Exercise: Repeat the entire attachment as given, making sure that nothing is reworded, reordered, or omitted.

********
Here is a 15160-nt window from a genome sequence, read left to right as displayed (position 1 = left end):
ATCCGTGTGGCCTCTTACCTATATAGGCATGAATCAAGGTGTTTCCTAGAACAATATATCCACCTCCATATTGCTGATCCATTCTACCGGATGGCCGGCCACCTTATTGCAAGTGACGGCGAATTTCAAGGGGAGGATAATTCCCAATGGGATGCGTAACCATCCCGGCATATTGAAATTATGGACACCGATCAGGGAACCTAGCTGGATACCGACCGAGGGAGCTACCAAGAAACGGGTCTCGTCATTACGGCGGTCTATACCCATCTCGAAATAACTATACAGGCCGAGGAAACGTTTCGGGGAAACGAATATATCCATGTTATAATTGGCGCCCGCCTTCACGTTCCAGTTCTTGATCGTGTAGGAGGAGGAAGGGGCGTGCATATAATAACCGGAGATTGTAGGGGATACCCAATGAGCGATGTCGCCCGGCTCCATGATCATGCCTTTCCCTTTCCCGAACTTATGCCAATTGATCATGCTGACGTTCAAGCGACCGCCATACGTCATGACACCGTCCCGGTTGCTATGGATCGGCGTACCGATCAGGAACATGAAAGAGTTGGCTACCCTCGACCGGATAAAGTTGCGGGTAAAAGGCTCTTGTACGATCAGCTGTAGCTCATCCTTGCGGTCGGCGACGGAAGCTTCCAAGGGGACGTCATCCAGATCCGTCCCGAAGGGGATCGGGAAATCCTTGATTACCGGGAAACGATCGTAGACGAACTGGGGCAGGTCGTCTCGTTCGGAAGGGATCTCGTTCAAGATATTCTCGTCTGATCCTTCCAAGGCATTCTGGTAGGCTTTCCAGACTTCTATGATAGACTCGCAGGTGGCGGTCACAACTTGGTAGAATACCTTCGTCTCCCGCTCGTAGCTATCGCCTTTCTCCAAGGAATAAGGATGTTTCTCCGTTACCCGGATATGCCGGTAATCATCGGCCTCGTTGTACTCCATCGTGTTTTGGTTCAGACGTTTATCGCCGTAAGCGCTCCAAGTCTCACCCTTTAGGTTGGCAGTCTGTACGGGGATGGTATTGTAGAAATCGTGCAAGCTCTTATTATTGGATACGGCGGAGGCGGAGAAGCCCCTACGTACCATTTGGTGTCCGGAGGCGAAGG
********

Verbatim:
Here is a 15160-nt window from a genome sequence, read left to right as displayed (position 1 = left end):
ATCCGTGTGGCCTCTTACCTATATAGGCATGAATCAAGGTGTTTCCTAGAACAATATATCCACCTCCATATTGCTGATCCATTCTACCGGATGGCCGGCCACCTTATTGCAAGTGACGGCGAATTTCAAGGGGAGGATAATTCCCAATGGGATGCGTAACCATCCCGGCATATTGAAATTATGGACACCGATCAGGGAACCTAGCTGGATACCGACCGAGGGAGCTACCAAGAAACGGGTCTCGTCATTACGGCGGTCTATACCCATCTCGAAATAACTATACAGGCCGAGGAAACGTTTCGGGGAAACGAATATATCCATGTTATAATTGGCGCCCGCCTTCACGTTCCAGTTCTTGATCGTGTAGGAGGAGGAAGGGGCGTGCATATAATAACCGGAGATTGTAGGGGATACCCAATGAGCGATGTCGCCCGGCTCCATGATCATGCCTTTCCCTTTCCCGAACTTATGCCAATTGATCATGCTGACGTTCAAGCGACCGCCATACGTCATGACACCGTCCCGGTTGCTATGGATCGGCGTACCGATCAGGAACATGAAAGAGTTGGCTACCCTCGACCGGATAAAGTTGCGGGTAAAAGGCTCTTGTACGATCAGCTGTAGCTCATCCTTGCGGTCGGCGACGGAAGCTTCCAAGGGGACGTCATCCAGATCCGTCCCGAAGGGGATCGGGAAATCCTTGATTACCGGGAAACGATCGTAGACGAACTGGGGCAGGTCGTCTCGTTCGGAAGGGATCTCGTTCAAGATATTCTCGTCTGATCCTTCCAAGGCATTCTGGTAGGCTTTCCAGACTTCTATGATAGACTCGCAGGTGGCGGTCACAACTTGGTAGAATACCTTCGTCTCCCGCTCGTAGCTATCGCCTTTCTCCAAGGAATAAGGATGTTTCTCCGTTACCCGGATATGCCGGTAATCATCGGCCTCGTTGTACTCCATCGTGTTTTGGTTCAGACGTTTATCGCCGTAAGCGCTCCAAGTCTCACCCTTTAGGTTGGCAGTCTGTACGGGGATGGTATTGTAGAAATCGTGCAAGCTCTTATTATTGGATACGGCGGAGGCGGAGAAGCCCCTACGTACCATTTGGTGTCCGGAGGCGAAGG